This past weekend my agent, Rachelle Gardner, posted about taking a day off to rest and rejuvenate. You can read that post HERE. She asked several questions, but the main idea was do you take a work-Sabbath?
Reading through the comments, I see she got a variety of responses, everything from folks taking a weeklyphoto © 2005 Jeff Kramer | more info (via: Wylio)
Sabbath away from everything except church and family to some folks who never take a day off at all. Some said they take mini-breaks throughout the day, and others said they need several days off in a row to really get rested up.
Often, as writers, our creative batteries can run flat. Writing a novel is no afternoon project. It's prolonged effort over weeks and months. And if you're anything like me, your novel-writing lamp never really goes off. Even when I'm away from my laptop, I'm thinking about and planning my next scene, next chapter, next book, next proposal. I even dream about my stories.
So how are we, as novelists on the long journey of writing, supposed to recharge those creative batteries?
Here are three tips I've found that help me.
1. Do something creative that isn't writing-related. I've found that accomplishing something creative that has nothing to do with writing often refreshes me and unclogs a sticky point in my writing. For me this might mean crocheting on a baby blanket, sewing quilted pot-holders, or making baklava. (More on these last two pursuits in another blog post.) For you it might mean painting a mural, taking photographs, or designing a house. Find some crafty, hands-on thing, and let your mind and body be creative in a whole new way. It might be just the jump-start you need.
2. Re-read or re-watch an old favorite. I'm definitely a re-reader and re-watcher when it comes to movies. And I have a few 'go-to' favorites when I need a pick-me-up. Longshot or To The Hilt by Dick Francis, anything by Essie Summers, or even one of the Little House books. Re-reading a favorite story is like a long visit with an old friend. My go-to movies...Open Range, El Dorado, While You Were Sleeping, My Big Fat Greek Wedding, Mr. Magorium's Wonder Emporium...and a bunch more...re-watching a favorite movie lets me enjoy a story without the demands of "whodunnit" or "what's going to happen next?" I just get to enjoy the story, and if I get interrupted, no big deal.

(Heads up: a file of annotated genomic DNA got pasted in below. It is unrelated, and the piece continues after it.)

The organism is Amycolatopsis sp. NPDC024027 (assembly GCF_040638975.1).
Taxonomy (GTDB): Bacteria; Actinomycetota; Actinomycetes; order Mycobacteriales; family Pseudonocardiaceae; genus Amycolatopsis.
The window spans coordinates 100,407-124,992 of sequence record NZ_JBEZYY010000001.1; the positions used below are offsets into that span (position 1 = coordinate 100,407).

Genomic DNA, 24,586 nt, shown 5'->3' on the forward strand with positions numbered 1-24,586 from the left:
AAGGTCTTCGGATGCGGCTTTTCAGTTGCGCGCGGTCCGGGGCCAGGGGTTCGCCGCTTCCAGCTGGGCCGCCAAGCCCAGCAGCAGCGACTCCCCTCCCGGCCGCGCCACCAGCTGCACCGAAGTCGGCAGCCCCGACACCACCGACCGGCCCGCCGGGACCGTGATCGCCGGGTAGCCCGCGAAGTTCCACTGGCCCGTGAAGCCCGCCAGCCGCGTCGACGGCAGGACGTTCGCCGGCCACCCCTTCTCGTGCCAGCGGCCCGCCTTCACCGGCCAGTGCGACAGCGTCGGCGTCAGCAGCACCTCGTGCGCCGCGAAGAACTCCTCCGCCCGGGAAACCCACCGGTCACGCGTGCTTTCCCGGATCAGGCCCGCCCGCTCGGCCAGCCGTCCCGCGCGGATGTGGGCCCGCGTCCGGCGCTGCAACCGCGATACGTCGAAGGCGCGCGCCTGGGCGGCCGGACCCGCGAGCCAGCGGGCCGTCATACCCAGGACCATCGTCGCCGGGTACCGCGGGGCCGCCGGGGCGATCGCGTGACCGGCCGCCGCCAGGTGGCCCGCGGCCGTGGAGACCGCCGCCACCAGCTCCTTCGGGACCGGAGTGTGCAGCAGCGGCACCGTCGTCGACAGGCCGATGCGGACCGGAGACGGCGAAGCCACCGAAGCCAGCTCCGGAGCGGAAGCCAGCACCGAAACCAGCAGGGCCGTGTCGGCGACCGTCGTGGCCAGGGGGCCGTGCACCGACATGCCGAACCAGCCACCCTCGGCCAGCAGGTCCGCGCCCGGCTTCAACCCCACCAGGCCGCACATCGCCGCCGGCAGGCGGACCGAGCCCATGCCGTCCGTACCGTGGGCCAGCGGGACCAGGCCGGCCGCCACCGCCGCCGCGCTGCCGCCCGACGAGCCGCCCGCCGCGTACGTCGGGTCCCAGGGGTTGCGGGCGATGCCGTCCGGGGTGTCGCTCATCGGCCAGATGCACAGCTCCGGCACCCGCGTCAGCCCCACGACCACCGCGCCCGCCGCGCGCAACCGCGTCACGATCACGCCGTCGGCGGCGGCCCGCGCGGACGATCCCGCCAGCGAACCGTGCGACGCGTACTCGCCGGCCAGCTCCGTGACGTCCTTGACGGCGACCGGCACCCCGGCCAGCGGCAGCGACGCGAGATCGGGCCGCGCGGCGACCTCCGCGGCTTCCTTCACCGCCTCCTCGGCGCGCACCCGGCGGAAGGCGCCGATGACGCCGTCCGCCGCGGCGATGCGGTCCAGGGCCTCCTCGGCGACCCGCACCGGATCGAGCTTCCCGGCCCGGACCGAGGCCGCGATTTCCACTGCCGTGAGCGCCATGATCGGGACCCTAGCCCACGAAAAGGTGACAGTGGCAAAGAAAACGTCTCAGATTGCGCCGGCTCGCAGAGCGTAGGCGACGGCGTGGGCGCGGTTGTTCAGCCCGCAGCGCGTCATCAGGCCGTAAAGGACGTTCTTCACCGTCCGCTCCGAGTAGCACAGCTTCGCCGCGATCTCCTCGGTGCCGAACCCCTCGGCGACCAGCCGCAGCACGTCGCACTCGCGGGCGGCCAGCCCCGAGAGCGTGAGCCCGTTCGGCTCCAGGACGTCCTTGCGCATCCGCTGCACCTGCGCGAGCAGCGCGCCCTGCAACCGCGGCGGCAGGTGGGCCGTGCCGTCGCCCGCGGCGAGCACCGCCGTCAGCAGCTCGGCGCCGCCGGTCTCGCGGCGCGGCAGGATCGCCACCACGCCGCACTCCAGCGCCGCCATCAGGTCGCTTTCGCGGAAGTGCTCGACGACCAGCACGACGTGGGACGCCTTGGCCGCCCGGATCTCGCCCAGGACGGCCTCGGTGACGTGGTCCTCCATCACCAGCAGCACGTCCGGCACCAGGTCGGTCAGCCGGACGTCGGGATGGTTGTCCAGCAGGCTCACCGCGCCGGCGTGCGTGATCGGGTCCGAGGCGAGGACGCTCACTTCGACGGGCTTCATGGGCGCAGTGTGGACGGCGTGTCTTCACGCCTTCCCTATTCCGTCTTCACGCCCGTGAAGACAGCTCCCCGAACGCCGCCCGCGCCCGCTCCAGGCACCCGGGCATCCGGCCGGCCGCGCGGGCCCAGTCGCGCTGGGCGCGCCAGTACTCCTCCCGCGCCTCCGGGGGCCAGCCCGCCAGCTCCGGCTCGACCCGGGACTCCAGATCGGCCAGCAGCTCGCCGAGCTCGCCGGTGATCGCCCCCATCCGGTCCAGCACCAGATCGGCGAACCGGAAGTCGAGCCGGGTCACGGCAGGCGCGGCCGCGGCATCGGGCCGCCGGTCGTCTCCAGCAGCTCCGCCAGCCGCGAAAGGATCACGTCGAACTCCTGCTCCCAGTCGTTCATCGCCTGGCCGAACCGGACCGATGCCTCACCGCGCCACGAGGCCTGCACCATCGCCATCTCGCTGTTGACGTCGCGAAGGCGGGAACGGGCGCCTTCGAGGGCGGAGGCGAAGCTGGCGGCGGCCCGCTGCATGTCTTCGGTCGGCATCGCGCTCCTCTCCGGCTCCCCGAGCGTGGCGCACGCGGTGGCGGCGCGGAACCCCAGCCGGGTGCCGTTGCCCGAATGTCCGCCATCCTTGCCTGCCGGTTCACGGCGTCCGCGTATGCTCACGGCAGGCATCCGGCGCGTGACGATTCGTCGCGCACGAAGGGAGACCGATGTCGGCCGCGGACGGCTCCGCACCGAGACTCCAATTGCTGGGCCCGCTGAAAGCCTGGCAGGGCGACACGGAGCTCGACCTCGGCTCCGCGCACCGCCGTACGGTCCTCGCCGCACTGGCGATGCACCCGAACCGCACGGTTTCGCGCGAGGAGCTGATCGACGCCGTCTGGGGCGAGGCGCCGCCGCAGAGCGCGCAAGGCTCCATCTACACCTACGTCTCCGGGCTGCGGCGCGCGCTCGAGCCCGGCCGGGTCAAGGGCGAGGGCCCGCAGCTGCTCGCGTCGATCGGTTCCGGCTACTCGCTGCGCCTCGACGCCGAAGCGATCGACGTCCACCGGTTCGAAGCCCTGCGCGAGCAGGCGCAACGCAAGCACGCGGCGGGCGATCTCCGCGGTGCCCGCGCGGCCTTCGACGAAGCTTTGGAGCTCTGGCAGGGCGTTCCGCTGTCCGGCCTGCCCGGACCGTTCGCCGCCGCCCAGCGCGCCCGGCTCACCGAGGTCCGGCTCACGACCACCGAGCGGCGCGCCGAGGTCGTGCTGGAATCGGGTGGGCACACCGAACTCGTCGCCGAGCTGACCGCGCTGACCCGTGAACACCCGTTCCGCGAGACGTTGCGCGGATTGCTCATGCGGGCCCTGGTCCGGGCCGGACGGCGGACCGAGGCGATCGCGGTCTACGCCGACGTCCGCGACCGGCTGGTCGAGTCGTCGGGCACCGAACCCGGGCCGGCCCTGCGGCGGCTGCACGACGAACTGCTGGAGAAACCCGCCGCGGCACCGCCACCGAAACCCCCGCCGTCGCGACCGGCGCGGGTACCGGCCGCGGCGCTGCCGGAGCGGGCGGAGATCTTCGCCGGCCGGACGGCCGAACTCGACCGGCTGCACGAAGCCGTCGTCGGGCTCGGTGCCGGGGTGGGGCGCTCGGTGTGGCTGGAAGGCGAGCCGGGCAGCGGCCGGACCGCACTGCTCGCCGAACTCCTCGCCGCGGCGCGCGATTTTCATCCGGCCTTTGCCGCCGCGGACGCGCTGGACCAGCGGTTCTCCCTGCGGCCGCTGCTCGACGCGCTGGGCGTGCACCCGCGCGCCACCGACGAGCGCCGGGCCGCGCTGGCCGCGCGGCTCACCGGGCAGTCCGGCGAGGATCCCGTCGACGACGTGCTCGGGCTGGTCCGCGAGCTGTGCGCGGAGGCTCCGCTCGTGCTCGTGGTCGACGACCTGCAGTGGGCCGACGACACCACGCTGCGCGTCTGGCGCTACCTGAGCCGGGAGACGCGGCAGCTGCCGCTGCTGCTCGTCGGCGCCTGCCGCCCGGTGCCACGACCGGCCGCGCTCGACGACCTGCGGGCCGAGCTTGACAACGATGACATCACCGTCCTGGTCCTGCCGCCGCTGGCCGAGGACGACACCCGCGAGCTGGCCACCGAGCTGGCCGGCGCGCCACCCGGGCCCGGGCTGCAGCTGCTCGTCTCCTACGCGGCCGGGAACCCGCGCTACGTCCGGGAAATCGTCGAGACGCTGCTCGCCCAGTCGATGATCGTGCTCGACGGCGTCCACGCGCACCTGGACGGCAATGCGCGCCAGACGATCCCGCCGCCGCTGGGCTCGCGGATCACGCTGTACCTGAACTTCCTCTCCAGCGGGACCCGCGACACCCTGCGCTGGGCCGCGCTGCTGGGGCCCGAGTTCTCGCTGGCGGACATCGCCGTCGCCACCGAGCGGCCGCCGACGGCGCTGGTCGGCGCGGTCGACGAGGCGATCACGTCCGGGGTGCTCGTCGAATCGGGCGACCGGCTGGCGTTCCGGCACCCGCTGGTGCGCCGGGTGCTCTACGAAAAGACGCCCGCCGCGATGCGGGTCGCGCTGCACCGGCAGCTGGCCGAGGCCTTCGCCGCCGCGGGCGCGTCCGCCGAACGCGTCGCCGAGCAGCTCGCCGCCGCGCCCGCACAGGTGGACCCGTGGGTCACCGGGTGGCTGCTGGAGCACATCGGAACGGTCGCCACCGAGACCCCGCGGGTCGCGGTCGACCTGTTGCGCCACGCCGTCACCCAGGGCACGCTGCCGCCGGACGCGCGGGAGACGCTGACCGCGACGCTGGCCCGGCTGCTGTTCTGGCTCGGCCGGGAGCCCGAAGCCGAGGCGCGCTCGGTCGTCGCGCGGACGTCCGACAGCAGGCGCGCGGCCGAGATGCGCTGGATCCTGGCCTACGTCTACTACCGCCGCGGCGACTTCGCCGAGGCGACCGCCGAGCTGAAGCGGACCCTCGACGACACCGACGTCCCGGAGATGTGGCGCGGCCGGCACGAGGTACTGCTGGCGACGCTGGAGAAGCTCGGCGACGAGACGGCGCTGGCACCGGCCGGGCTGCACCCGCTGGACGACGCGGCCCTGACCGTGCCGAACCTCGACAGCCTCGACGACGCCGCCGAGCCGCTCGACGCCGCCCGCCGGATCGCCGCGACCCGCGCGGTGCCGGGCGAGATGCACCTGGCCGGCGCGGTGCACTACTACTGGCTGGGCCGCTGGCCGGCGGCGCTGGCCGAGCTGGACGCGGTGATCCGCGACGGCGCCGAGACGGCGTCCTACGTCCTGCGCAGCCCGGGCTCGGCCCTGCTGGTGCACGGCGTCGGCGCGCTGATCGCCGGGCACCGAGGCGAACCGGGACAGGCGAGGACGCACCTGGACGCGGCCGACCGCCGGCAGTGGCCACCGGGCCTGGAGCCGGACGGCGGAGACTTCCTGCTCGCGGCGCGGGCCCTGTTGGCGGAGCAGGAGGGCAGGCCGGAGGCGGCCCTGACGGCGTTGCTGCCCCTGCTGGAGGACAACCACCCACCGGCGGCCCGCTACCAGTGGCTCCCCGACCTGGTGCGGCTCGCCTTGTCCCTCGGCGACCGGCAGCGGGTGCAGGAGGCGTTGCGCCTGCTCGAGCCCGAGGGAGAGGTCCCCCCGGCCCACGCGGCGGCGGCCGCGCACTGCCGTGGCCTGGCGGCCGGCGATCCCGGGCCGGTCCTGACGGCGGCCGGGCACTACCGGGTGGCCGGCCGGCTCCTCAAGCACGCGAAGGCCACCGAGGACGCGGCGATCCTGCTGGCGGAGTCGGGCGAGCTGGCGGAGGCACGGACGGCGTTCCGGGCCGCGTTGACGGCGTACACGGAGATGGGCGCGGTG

3. Date Night. Every Friday evening, my honey and I go out, sans kids, and have dinner together. We talk and talk and talk, sometimes about the writing, and always about us and our kids and our church and our extended families and the news and sports and politics and the family business and a zillion other things. This time is so precious to me. We instituted date night a few years ago (once our kids were old enough to be left without a baby-sitter) and I have never regretted it. I LOVE date night with my husband. If you can't make date night a weekly occurrance, try for once a month, or schedule it for in house after the kids are asleep. Have Dominoes deliver so you don't have to cook, turn off the tv, the laptop, the phone, and just enjoy talking to an adult.
So, how do you recharge those batteries? Have you found anything that really picks you up when you're feeling creatively dry?
And the winner of Cara Putman's Canteen Dreams is.... Beth Steury. Beth, please contact me at ericavetsch at gmail dot com and I'll get your info forwarded to Cara.